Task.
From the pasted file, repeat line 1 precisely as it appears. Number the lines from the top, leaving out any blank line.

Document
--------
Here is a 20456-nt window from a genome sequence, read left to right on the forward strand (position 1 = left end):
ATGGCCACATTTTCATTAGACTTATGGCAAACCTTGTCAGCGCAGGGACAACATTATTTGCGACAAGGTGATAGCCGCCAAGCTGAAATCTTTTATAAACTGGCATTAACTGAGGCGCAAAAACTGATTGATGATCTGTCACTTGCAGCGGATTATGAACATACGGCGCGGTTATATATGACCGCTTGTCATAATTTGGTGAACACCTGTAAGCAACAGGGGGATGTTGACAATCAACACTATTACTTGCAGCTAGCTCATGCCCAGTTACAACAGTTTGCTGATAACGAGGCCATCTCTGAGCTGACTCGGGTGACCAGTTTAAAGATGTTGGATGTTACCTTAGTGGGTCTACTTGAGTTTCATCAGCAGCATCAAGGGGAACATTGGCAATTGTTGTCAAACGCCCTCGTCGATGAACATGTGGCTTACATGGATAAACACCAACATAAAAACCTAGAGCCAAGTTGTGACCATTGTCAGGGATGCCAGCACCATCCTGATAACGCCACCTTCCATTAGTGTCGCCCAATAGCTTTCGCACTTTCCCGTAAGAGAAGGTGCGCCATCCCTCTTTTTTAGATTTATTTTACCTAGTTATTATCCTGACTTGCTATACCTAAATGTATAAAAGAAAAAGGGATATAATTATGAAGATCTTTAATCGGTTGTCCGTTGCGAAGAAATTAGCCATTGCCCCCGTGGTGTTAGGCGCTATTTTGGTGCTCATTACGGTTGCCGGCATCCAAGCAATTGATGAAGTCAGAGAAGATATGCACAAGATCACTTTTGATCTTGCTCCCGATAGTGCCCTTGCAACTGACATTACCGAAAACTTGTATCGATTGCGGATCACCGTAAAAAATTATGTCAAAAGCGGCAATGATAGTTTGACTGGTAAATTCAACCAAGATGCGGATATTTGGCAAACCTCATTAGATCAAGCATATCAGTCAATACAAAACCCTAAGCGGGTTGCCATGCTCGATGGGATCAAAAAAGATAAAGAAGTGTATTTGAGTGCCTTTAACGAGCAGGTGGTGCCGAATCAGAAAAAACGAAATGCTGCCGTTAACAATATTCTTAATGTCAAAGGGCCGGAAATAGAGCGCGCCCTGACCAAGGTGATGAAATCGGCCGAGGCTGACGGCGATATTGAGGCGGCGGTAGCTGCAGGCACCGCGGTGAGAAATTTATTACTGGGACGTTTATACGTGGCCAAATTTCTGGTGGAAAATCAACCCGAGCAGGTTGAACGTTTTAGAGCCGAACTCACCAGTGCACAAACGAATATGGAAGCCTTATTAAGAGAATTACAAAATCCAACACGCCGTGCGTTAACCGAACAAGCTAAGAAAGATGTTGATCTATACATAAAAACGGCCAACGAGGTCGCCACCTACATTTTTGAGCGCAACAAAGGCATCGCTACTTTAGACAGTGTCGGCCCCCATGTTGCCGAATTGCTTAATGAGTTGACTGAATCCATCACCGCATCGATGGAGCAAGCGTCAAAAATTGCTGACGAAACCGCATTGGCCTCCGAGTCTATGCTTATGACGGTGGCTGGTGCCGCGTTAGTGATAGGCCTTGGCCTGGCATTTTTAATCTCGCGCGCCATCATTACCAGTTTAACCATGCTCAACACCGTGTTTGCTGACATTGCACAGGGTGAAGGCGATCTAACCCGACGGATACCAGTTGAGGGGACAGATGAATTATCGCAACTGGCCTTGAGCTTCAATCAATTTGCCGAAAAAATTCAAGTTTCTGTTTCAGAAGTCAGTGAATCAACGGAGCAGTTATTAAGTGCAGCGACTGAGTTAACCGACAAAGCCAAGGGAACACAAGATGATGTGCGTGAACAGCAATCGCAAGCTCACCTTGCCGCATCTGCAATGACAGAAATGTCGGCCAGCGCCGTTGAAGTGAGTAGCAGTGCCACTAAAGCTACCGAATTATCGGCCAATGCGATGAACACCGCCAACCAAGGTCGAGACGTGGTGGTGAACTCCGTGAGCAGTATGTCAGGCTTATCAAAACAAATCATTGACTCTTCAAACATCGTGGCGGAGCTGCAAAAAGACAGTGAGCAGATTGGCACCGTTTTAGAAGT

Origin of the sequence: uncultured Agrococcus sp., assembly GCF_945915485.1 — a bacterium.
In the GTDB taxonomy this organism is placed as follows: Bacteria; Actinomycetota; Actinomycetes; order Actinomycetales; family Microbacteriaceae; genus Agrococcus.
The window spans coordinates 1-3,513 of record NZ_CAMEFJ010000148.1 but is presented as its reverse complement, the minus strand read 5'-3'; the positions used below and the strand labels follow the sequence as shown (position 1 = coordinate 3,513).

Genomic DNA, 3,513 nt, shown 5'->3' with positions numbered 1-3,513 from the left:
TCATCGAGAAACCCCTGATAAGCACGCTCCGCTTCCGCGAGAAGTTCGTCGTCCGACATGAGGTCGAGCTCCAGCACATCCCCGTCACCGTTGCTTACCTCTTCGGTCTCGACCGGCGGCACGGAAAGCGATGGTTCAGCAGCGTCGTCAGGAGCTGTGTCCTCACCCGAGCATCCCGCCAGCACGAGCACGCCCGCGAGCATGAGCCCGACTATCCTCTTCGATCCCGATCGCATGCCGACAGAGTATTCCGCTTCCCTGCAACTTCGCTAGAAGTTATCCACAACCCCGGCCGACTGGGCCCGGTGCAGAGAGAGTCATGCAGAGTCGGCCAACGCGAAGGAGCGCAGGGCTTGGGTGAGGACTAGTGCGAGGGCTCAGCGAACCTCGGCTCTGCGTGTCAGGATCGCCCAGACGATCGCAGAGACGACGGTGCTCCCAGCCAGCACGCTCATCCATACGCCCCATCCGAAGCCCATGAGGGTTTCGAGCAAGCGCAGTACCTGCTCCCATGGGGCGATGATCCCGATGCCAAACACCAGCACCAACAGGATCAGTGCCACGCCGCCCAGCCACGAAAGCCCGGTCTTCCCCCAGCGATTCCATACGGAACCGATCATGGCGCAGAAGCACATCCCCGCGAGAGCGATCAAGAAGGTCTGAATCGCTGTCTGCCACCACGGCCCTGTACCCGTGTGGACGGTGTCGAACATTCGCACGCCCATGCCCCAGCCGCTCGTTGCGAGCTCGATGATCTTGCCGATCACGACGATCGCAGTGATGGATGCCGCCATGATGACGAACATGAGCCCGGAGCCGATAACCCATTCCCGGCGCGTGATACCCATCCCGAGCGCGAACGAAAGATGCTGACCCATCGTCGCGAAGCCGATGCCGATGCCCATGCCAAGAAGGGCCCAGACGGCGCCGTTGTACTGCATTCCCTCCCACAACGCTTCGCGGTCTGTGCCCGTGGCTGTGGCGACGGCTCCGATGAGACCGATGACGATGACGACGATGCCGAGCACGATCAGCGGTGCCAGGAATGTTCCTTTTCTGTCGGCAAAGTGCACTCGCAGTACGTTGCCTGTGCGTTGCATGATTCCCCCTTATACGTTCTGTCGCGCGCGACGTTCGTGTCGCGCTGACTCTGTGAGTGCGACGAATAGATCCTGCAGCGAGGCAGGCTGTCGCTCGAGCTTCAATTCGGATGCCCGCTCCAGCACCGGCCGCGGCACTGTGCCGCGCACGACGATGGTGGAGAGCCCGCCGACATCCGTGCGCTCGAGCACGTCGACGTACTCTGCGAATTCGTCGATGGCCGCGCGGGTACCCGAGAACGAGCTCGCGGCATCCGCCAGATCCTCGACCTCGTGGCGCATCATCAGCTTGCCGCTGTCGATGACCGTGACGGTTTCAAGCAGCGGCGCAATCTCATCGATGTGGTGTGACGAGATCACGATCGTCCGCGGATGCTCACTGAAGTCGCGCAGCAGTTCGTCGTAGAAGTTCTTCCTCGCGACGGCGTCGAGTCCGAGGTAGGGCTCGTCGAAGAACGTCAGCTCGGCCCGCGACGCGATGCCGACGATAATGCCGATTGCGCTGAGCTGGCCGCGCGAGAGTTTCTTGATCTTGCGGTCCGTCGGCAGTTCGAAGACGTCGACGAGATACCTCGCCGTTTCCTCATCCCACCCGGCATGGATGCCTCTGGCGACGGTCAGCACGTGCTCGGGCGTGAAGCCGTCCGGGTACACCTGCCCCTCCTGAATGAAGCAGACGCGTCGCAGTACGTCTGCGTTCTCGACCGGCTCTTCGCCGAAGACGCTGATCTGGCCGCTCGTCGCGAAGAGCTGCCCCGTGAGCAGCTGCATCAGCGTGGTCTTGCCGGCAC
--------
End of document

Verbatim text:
Here is a 20456-nt window from a genome sequence, read left to right on the forward strand (position 1 = left end):